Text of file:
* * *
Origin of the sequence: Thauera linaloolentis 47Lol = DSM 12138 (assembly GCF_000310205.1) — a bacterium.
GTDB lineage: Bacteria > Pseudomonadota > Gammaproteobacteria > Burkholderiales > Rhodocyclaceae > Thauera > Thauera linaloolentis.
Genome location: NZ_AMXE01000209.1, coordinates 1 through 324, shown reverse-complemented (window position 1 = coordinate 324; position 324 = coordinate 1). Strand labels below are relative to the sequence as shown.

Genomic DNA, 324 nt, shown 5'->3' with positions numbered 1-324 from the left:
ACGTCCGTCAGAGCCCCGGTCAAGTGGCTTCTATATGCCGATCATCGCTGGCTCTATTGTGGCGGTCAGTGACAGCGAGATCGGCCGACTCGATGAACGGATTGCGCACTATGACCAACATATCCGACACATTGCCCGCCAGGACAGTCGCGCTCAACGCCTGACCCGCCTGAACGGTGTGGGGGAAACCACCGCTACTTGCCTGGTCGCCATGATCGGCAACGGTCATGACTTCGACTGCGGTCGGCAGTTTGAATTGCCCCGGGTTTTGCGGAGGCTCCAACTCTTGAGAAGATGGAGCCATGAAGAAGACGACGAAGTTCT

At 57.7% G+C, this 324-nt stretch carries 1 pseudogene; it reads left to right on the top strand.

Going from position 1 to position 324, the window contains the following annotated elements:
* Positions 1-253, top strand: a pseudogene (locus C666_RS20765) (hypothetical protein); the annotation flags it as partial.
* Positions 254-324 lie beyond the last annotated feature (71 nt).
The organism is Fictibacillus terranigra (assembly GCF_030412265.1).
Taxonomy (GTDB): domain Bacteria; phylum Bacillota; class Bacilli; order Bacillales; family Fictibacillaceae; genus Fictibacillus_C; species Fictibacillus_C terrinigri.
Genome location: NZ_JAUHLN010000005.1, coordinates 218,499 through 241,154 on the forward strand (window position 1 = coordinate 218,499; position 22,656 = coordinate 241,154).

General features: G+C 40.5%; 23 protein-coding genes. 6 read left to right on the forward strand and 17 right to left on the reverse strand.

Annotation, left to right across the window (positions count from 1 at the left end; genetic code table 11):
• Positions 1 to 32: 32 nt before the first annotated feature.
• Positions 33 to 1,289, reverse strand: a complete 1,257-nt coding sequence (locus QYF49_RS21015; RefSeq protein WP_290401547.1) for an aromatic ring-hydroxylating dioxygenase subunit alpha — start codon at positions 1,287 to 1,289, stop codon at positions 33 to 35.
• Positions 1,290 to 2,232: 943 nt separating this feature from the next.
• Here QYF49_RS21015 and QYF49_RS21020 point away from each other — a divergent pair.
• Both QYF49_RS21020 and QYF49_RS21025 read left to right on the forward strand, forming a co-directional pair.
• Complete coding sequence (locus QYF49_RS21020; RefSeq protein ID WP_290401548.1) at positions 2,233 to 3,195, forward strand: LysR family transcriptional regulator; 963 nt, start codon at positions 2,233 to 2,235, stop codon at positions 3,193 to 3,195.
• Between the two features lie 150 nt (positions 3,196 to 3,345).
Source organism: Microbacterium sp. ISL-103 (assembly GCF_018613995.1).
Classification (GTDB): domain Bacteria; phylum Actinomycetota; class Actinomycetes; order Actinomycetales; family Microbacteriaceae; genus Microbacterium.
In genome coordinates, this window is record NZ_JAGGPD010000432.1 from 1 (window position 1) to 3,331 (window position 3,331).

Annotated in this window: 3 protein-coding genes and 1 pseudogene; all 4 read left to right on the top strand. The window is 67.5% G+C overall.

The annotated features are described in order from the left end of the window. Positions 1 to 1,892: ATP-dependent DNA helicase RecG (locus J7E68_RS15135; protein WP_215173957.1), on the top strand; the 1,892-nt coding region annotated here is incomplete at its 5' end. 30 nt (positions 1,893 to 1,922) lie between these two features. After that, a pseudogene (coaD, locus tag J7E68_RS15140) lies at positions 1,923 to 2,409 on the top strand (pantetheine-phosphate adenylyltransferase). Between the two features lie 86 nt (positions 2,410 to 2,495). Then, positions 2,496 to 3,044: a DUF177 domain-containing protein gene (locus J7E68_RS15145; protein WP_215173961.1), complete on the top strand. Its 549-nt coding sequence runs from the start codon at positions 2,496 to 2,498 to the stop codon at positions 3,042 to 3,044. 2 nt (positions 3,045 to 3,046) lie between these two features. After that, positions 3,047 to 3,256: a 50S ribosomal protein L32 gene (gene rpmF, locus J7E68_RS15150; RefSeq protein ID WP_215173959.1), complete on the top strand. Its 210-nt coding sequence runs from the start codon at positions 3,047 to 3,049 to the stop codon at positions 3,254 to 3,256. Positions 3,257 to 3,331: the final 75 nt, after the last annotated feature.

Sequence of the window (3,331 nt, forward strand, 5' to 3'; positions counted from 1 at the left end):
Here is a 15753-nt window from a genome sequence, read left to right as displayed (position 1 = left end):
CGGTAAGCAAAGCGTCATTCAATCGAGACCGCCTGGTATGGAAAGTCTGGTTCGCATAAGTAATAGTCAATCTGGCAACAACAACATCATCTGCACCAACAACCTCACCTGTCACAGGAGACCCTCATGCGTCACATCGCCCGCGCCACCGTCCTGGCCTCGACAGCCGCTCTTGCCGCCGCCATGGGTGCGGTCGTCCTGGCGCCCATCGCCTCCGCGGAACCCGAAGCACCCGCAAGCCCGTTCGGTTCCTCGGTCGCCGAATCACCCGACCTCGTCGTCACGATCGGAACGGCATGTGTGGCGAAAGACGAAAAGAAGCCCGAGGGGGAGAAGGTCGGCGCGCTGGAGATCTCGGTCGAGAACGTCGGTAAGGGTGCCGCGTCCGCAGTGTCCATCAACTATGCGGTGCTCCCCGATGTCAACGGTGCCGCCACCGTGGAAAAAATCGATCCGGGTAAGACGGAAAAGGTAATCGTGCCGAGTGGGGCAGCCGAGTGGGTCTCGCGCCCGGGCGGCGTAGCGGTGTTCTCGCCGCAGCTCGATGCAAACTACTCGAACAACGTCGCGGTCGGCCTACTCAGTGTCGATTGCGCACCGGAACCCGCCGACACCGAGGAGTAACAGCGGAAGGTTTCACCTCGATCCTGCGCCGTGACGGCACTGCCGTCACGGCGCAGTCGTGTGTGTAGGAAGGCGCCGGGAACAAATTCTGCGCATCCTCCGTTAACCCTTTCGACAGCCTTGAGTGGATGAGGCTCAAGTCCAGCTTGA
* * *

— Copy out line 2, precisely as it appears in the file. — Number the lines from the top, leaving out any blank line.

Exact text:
GTDB lineage: Bacteria > Pseudomonadota > Gammaproteobacteria > Burkholderiales > Rhodocyclaceae > Thauera > Thauera linaloolentis.